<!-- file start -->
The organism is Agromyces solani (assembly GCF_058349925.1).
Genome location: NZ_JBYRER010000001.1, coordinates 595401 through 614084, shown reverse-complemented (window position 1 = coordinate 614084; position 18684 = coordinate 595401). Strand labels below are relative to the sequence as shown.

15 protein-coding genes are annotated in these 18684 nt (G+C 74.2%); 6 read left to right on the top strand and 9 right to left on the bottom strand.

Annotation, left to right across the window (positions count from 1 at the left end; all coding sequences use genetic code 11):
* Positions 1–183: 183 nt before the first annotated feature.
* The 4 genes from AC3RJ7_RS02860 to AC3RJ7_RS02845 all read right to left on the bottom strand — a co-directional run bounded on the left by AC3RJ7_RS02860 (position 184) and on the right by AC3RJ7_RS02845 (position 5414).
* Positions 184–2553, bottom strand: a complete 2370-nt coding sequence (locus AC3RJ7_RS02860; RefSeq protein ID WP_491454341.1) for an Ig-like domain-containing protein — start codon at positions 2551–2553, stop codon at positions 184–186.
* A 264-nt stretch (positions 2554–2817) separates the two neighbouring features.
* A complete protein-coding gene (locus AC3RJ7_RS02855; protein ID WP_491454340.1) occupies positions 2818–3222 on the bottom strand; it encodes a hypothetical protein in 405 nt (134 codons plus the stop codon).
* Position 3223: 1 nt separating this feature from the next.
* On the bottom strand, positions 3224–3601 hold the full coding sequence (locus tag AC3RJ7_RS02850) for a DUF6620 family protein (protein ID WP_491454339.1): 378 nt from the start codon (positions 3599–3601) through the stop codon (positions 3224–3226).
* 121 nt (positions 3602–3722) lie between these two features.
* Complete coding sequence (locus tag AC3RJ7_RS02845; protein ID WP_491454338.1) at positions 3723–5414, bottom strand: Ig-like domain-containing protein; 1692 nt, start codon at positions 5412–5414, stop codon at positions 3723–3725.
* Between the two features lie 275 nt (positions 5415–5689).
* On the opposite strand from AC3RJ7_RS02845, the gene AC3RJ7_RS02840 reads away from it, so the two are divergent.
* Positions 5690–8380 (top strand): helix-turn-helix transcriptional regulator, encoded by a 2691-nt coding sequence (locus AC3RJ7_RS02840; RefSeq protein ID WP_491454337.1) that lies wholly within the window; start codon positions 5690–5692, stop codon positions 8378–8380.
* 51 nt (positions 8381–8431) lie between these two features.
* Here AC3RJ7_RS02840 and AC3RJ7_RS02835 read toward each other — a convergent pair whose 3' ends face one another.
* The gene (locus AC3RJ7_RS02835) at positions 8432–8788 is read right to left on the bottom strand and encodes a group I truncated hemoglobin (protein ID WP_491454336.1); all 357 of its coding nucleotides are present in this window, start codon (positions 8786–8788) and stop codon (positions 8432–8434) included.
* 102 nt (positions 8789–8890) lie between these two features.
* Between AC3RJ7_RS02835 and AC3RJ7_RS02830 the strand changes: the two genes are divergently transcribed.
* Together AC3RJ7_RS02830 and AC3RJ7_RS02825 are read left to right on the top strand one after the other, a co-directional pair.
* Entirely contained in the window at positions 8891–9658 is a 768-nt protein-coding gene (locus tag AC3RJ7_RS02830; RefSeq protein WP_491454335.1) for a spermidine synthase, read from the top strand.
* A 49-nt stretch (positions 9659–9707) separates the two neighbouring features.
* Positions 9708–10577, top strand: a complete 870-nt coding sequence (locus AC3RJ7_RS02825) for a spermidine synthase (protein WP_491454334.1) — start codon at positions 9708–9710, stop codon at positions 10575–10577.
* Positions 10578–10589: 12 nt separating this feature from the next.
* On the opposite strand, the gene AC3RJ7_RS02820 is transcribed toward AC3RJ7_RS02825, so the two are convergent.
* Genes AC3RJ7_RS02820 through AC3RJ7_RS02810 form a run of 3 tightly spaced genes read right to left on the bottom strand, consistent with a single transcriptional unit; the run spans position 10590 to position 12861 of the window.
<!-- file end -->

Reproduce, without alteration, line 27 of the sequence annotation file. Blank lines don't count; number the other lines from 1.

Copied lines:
* On the opposite strand, the gene AC3RJ7_RS02820 is transcribed toward AC3RJ7_RS02825, so the two are convergent.